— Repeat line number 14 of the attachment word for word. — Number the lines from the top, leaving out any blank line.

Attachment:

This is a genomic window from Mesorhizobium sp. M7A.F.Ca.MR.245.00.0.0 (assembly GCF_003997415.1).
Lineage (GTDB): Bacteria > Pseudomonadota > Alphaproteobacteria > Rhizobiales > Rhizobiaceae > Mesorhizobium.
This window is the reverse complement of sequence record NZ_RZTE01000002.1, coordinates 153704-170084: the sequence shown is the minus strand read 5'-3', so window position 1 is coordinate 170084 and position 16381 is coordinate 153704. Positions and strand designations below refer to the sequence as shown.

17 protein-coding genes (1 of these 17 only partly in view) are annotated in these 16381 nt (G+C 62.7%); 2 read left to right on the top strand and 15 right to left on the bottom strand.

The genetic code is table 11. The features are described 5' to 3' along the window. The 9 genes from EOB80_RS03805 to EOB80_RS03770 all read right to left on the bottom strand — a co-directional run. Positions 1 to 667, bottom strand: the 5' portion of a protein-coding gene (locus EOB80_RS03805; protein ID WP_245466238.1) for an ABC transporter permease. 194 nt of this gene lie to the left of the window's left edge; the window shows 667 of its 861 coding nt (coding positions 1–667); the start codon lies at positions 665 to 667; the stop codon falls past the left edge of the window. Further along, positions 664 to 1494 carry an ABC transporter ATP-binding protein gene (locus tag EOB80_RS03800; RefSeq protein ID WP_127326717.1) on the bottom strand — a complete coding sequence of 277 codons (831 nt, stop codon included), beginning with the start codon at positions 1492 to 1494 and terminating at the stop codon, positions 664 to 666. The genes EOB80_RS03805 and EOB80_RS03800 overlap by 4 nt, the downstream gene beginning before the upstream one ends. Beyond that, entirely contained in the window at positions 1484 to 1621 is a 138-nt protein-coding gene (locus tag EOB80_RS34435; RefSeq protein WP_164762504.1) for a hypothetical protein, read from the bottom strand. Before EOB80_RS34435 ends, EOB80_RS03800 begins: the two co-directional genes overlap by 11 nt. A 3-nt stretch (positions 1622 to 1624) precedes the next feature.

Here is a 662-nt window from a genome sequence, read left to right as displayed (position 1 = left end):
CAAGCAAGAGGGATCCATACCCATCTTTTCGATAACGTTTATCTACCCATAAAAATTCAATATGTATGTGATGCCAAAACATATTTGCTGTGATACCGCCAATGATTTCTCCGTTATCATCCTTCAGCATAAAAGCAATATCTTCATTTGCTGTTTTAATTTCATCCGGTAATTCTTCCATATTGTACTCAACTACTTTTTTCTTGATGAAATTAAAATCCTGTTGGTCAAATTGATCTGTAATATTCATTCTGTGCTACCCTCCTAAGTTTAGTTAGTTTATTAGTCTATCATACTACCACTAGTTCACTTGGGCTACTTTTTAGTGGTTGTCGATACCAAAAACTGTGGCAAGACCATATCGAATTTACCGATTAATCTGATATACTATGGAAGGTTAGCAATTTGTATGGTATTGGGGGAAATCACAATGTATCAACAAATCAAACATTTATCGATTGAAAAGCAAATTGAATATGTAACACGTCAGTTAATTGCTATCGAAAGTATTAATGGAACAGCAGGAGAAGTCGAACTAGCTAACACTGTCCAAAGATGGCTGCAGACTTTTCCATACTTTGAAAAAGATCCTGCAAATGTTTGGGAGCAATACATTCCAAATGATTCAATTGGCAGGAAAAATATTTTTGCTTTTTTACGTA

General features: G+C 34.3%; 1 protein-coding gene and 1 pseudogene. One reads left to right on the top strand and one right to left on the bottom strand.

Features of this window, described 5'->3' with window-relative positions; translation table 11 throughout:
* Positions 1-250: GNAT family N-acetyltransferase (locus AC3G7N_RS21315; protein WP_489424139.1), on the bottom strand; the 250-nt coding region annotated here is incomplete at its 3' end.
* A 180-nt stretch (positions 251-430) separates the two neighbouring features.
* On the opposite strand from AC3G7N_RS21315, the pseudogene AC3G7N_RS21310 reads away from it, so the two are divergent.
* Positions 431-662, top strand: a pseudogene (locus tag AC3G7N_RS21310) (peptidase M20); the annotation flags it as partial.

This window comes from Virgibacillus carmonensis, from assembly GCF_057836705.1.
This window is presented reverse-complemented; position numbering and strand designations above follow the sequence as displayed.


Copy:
This window comes from Virgibacillus carmonensis, from assembly GCF_057836705.1.